Here’s why Tim Burton will never work for Marvel or DC again. A lot of it has to do with Burton’s Superman being used in The Flash. That’s right. Many people know about Tim Burton’s Batman movies (they’re the ones where Michael Keaton couldn’t turn his head), but very few people know about Tim Burton and Nicolas Cage working on Superman together.
In this article, we’ll take you through the story of Tim Burton’s Superman, why DC decided to reference it in The Flash, and why Burton felt betrayed, plus a couple of other reasons why he feels big studios like Disney and Warner Bros. are impossible to work with. It’s a curious tale for anyone who’s a fan of Tim Burton or comic book movies in general, as well as anyone who has an opinion on the use of AI in Hollywood.
Tim Burton’s 1989 Batman and the 1992 sequel Batman Returns are classic comic book movie staples in the world before The Dark Knight. It doesn’t take itself so seriously (the Joker would have loved it), and it’s aged with a clich? charm. But what happened to Burton’s Superman Lives? Why do so few people know about the film? And why is Tim Burton still so emotional about working with DC and Marvel?
Superman Lives…Kind Of
In DC’s recent multiverse film The Flash, the superhero studio packed as many cameos as they could cram into the film, including one from a movie that never got made. DC superfans could tell you all about Nicolas Cage’s Superman. It’s one of Hollywood’s most unfortunate failures, like Jodorowsky’s Dune or Hitchcock’s Kaleidoscope.
The studio had cast Nicolas Cage to play the Man of Steel, and he had a few words about who should be directing. He told Rolling Stone back in 2022:
“Tim Burton did not cast me. I cast Tim Burton. They wanted Renny Harlin (Die Hard 2), and he’s a nice guy and perfectly capable. But for me, the vision I had for Kal-El was more of a Tim Burton-style presentation universe. […] That’s always been both a positive and a negative to me. It’s a positive in that it left the character, and what Tim and I might have gotten up to, in the realm of imagination — which is always more powerful than that is concrete. And a negative in that I think it would have been special.”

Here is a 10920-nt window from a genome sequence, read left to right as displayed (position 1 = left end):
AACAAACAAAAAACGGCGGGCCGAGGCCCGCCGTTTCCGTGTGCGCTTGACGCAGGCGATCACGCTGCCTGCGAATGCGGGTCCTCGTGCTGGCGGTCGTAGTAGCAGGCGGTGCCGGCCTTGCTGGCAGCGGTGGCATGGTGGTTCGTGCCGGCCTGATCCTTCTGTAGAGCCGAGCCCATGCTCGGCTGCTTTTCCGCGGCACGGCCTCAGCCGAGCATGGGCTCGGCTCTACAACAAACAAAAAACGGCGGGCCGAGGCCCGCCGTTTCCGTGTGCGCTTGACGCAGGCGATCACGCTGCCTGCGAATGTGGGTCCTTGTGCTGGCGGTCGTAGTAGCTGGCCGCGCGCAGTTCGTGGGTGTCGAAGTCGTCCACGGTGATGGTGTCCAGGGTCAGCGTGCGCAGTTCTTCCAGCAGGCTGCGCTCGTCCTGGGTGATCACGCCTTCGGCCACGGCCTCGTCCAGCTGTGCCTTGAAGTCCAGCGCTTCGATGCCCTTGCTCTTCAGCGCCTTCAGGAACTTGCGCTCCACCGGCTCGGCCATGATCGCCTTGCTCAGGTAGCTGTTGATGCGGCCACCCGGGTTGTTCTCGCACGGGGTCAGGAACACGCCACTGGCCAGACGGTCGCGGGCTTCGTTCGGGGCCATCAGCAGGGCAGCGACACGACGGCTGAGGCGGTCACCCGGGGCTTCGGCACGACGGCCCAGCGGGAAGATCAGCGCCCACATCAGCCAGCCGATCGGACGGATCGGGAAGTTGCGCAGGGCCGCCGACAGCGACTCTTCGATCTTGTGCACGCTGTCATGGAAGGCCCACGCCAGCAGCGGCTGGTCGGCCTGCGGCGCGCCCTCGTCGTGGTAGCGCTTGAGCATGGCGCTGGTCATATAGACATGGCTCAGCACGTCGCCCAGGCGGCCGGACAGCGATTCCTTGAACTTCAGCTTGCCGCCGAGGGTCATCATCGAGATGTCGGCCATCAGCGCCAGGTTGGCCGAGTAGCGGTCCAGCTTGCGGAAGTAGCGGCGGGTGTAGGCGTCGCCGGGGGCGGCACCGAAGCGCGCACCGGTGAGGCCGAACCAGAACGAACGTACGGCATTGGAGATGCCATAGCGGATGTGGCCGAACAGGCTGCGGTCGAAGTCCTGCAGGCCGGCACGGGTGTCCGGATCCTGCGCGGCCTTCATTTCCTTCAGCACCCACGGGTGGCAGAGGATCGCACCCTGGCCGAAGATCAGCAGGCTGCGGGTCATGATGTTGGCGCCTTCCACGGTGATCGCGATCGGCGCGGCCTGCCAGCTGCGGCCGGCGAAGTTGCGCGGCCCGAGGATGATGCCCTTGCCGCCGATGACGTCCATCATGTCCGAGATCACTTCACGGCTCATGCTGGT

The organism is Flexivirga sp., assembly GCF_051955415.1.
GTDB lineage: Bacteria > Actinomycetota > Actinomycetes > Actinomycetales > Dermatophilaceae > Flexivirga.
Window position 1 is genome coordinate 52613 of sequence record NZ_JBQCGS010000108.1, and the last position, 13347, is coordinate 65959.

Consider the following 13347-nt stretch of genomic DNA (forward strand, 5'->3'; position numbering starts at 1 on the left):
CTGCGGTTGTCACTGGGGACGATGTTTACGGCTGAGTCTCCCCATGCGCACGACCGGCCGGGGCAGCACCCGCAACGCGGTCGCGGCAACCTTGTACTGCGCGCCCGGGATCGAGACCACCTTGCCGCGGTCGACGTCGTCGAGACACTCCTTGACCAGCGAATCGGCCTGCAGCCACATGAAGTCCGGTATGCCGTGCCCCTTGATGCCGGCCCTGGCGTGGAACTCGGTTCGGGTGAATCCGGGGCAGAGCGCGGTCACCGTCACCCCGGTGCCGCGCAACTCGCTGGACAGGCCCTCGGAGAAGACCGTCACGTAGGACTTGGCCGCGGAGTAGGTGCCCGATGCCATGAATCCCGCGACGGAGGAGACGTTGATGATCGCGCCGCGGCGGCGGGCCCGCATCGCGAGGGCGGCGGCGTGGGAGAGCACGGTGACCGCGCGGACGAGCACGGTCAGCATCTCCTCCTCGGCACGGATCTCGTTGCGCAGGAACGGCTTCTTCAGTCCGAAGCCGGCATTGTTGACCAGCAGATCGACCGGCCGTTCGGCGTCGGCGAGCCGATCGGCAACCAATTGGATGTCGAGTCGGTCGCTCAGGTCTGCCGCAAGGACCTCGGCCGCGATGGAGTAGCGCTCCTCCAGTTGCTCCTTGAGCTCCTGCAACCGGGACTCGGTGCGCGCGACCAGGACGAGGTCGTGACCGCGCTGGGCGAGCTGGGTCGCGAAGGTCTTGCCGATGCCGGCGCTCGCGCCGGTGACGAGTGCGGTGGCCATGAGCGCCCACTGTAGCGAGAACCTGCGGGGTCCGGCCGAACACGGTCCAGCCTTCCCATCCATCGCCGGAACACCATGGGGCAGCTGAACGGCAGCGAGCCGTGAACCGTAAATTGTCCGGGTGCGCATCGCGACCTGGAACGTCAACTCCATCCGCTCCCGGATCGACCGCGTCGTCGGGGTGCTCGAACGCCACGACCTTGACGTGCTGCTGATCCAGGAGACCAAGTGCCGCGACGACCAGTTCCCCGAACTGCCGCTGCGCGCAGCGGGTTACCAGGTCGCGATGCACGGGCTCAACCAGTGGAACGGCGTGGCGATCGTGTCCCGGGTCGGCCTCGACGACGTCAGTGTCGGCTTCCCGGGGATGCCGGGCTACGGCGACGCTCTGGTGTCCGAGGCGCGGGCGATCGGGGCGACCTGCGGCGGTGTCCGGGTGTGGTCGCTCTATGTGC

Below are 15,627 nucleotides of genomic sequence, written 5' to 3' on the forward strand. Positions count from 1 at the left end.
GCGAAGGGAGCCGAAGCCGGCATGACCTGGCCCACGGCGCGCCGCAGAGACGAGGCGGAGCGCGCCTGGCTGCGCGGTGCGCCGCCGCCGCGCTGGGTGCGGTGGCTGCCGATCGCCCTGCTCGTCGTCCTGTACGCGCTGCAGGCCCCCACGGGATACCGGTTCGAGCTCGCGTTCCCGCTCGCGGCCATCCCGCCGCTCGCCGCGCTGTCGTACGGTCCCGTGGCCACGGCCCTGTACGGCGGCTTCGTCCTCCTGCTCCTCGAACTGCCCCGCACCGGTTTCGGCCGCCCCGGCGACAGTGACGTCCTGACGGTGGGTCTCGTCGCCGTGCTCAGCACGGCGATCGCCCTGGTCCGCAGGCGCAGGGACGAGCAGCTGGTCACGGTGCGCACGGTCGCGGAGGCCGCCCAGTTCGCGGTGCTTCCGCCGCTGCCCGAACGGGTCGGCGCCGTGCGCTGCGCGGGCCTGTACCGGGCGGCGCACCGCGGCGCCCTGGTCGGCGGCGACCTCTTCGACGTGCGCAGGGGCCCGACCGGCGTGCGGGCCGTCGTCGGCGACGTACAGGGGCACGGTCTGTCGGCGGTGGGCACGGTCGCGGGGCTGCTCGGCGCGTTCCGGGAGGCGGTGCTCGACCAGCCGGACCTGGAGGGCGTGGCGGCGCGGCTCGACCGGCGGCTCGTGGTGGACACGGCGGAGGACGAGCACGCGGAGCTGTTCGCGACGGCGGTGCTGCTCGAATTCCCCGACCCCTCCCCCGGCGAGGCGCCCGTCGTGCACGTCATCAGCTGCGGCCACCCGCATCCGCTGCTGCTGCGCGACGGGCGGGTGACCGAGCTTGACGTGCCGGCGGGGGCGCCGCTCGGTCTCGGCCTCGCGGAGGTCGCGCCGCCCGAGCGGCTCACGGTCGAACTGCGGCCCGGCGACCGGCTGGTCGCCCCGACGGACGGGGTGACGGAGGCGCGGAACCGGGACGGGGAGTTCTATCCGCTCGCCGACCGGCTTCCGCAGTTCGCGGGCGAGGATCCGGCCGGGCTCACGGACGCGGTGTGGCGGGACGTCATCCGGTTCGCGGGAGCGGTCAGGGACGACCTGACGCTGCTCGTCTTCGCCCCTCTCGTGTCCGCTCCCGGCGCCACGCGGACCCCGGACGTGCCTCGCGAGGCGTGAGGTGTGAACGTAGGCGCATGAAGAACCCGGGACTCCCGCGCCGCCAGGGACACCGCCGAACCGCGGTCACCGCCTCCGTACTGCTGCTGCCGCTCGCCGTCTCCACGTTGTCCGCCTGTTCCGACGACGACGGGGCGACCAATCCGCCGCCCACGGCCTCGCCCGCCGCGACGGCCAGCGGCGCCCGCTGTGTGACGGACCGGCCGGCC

But before the studio shut down the project, Burton and Cage worked on the project in pre-production for two whole years. The pair were three weeks away from shooting when everything came crashing down around them. Burton doesn’t have any regrets, but in an interview with the British Film Institute, he did admit putting that much effort into something and then not following through does affect you:
“No, I don’t have regrets. I will say this: when you work that long on a project and it doesn’t happen, it affects you for the rest of your life. Because you get passionate about things, and each thing is an unknown journey, and it wasn’t there yet. But it’s one of those experiences that never leaves you, a little bit.”
Even after a few decades, the project has stuck with him, and it might not have been the best feeling to be reminded of it. But Tim Burton isn’t working with DC or Marvel simply because of some childish grudge. As he said, he has no regrets about Superman Lives. He feels this is part of a bigger issue, that using his Superman as a reference in The Flash might hint at a larger problem.
Burton Won’t Do Another Batman
Tim Burton won’t work for DC or Marvel simply because of the way they use culture unethically. According to him, large studios like Disney or Warner Bros. take moments of cinema or art and use them in a way that seems dishonorable, like how they took a piece of his 90s Superman movie and shoehorned it into The Flash for the sake of a cameo. They didn’t need to ask permission or consider how he might feel because it was only a tiny piece of a movie that was never made. He draws a similarity between it and how AI creates art.
“But also it goes into another AI thing, and this is why I think I’m over it with the studio. They can take what you did, Batman or whatever, and culturally misappropriate it, or whatever you want to call it. Even though you’re a slave of Disney or Warner Brothers, they can do whatever they want. So in my latter years of life, I’m in quiet revolt against all this.”
It sounds like Burton would rather have anything he creates exist free of any kind of exploitation. That is to say, if a filmmaker creates something in the DC or Marvel franchises, it exists there for eternity, inside of a mine for future directors to come across and use for their own work. It’s much more unlikely that a random Netflix director would want to reference Wednesday unless they were doing some specifically authorized spinoff. Tim Burton finds he has a bit more freedom working outside of Disney or Warner Bros.
Tim Burton doesn’t want to work for DC or Marvel again. Here’s why. Read More